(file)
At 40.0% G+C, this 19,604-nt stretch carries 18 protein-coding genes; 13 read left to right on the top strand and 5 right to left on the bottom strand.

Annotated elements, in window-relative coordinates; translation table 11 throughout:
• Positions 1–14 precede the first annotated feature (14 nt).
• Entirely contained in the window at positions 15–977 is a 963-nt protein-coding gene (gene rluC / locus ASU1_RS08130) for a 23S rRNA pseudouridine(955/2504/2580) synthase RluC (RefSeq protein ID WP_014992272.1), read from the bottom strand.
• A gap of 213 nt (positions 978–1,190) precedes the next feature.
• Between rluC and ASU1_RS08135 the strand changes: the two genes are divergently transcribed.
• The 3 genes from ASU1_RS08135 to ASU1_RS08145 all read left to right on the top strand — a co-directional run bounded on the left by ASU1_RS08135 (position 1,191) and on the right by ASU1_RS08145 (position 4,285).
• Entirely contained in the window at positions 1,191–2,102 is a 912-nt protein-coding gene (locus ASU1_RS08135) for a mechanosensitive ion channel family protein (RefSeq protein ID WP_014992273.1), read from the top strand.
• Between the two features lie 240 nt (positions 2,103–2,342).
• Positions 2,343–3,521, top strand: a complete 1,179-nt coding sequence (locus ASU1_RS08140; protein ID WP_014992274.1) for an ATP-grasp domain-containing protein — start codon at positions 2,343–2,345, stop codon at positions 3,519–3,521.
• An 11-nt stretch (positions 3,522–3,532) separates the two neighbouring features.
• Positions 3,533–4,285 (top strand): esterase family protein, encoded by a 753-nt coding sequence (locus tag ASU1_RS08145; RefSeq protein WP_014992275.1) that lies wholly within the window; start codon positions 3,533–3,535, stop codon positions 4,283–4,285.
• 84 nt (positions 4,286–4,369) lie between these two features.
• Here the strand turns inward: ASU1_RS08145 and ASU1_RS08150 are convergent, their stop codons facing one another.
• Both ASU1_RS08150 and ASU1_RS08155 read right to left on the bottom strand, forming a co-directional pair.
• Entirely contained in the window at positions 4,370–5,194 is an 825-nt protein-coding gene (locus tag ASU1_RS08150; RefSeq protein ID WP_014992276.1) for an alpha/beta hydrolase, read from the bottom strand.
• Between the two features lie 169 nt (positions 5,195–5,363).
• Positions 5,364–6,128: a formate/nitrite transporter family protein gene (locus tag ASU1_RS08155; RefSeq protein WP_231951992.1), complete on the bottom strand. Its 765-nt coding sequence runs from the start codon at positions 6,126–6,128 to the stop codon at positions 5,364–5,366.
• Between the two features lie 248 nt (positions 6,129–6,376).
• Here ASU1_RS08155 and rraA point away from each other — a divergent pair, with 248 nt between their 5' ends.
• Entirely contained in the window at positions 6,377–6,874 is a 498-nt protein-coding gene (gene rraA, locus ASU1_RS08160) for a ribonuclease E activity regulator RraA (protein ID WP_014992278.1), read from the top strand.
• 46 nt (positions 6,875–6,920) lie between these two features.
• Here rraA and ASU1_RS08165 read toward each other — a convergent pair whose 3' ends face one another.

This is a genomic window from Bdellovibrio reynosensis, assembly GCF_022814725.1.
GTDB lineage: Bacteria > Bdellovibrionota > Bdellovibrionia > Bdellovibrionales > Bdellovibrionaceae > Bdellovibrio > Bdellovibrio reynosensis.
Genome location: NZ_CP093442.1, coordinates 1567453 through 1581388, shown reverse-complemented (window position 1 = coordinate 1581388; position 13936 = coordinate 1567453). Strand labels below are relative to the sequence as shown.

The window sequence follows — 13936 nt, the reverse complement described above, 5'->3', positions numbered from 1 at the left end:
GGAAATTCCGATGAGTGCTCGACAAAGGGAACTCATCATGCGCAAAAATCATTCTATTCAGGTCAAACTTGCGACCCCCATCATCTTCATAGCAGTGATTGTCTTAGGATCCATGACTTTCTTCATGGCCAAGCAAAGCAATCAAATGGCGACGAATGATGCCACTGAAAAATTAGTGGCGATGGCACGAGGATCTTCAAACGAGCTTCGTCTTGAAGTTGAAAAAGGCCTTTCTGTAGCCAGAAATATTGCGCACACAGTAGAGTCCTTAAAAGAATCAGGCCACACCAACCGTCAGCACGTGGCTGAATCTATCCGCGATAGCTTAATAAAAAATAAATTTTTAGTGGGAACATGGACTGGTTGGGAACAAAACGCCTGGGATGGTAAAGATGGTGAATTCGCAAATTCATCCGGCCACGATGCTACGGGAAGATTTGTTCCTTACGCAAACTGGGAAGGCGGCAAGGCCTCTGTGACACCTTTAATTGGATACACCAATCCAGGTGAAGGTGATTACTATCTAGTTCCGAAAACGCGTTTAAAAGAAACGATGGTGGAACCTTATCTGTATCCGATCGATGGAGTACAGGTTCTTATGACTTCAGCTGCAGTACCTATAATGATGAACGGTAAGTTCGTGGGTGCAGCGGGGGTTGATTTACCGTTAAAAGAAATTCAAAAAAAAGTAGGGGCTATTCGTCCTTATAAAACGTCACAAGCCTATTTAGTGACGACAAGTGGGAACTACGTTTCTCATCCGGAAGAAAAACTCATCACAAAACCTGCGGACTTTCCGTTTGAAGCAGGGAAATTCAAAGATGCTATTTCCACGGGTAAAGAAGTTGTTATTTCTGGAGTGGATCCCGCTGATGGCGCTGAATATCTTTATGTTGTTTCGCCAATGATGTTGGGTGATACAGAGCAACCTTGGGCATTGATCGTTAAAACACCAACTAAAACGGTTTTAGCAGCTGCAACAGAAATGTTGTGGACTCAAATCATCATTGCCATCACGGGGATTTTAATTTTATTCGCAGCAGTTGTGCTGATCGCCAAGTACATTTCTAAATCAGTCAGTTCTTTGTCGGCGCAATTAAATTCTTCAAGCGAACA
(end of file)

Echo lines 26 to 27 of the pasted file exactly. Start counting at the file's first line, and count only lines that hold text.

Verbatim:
Genome location: NZ_CP093442.1, coordinates 1567453 through 1581388, shown reverse-complemented (window position 1 = coordinate 1581388; position 13936 = coordinate 1567453). Strand labels below are relative to the sequence as shown.

The window sequence follows — 13936 nt, the reverse complement described above, 5'->3', positions numbered from 1 at the left end: